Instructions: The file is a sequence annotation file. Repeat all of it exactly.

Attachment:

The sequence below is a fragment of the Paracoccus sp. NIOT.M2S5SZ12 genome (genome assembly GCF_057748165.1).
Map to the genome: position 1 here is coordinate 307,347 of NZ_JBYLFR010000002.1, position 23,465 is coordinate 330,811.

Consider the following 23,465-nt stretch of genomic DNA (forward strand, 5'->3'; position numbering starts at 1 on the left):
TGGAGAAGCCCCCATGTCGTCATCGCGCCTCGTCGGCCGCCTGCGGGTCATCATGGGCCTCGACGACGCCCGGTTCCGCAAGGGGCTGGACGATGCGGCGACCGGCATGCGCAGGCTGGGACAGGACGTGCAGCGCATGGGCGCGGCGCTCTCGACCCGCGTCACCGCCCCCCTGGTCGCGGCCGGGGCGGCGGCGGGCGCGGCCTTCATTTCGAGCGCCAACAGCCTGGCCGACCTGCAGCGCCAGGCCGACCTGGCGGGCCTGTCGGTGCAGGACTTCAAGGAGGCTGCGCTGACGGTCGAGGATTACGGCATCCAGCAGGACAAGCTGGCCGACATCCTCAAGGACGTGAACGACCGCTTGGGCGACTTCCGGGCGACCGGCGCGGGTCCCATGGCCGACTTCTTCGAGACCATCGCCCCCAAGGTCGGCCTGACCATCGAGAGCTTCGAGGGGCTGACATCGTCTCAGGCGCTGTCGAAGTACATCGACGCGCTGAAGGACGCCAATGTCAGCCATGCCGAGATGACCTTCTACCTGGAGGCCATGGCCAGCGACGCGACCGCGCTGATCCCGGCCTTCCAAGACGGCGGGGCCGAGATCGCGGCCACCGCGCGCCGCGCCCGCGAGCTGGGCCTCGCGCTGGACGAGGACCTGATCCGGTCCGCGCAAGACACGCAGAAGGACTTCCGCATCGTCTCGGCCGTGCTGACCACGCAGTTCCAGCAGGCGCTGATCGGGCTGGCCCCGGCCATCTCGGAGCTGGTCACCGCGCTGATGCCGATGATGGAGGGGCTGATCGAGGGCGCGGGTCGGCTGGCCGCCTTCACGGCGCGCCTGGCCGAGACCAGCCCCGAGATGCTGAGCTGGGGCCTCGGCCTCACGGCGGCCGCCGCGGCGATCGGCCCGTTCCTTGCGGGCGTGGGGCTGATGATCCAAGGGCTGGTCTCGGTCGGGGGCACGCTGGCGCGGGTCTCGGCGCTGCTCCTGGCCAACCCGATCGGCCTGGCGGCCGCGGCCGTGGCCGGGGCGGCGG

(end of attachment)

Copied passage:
The sequence below is a fragment of the Paracoccus sp. NIOT.M2S5SZ12 genome (genome assembly GCF_057748165.1).
Map to the genome: position 1 here is coordinate 307,347 of NZ_JBYLFR010000002.1, position 23,465 is coordinate 330,811.

Consider the following 23,465-nt stretch of genomic DNA (forward strand, 5'->3'; position numbering starts at 1 on the left):
TGGAGAAGCCCCCATGTCGTCATCGCGCCTCGTCGGCCGCCTGCGGGTCATCATGGGCCTCGACGACGCCCGGTTCCGCAAGGGGCTGGACGATGCGGCGACCGGCATGCGCAGGCTGGGACAGGACGTGCAGCGCATGGGCGCGGCGCTCTCGACCCGCGTCACCGCCCCCCTGGTCGCGGCCGGGGCGGCGGCGGGCGCGGCCTTCATTTCGAGCGCCAACAGCCTGGCCGACCTGCAGCGCCAGGCCGACCTGGCGGGCCTGTCGGTGCAGGACTTCAAGGAGGCTGCGCTGACGGTCGAGGATTACGGCATCCAGCAGGACAAGCTGGCCGACATCCTCAAGGACGTGAACGACCGCTTGGGCGACTTCCGGGCGACCGGCGCGGGTCCCATGGCCGACTTCTTCGAGACCATCGCCCCCAAGGTCGGCCTGACCATCGAGAGCTTCGAGGGGCTGACATCGTCTCAGGCGCTGTCGAAGTACATCGACGCGCTGAAGGACGCCAATGTCAGCCATGCCGAGATGACCTTCTACCTGGAGGCCATGGCCAGCGACGCGACCGCGCTGATCCCGGCCTTCCAAGACGGCGGGGCCGAGATCGCGGCCACCGCGCGCCGCGCCCGCGAGCTGGGCCTCGCGCTGGACGAGGACCTGATCCGGTCCGCGCAAGACACGCAGAAGGACTTCCGCATCGTCTCGGCCGTGCTGACCACGCAGTTCCAGCAGGCGCTGATCGGGCTGGCCCCGGCCATCTCGGAGCTGGTCACCGCGCTGATGCCGATGATGGAGGGGCTGATCGAGGGCGCGGGTCGGCTGGCCGCCTTCACGGCGCGCCTGGCCGAGACCAGCCCCGAGATGCTGAGCTGGGGCCTCGGCCTCACGGCGGCCGCCGCGGCGATCGGCCCGTTCCTTGCGGGCGTGGGGCTGATGATCCAAGGGCTGGTCTCGGTCGGGGGCACGCTGGCGCGGGTCTCGGCGCTGCTCCTGGCCAACCCGATCGGCCTGGCGGCCGCGGCCGTGGCCGGGGCGGCGG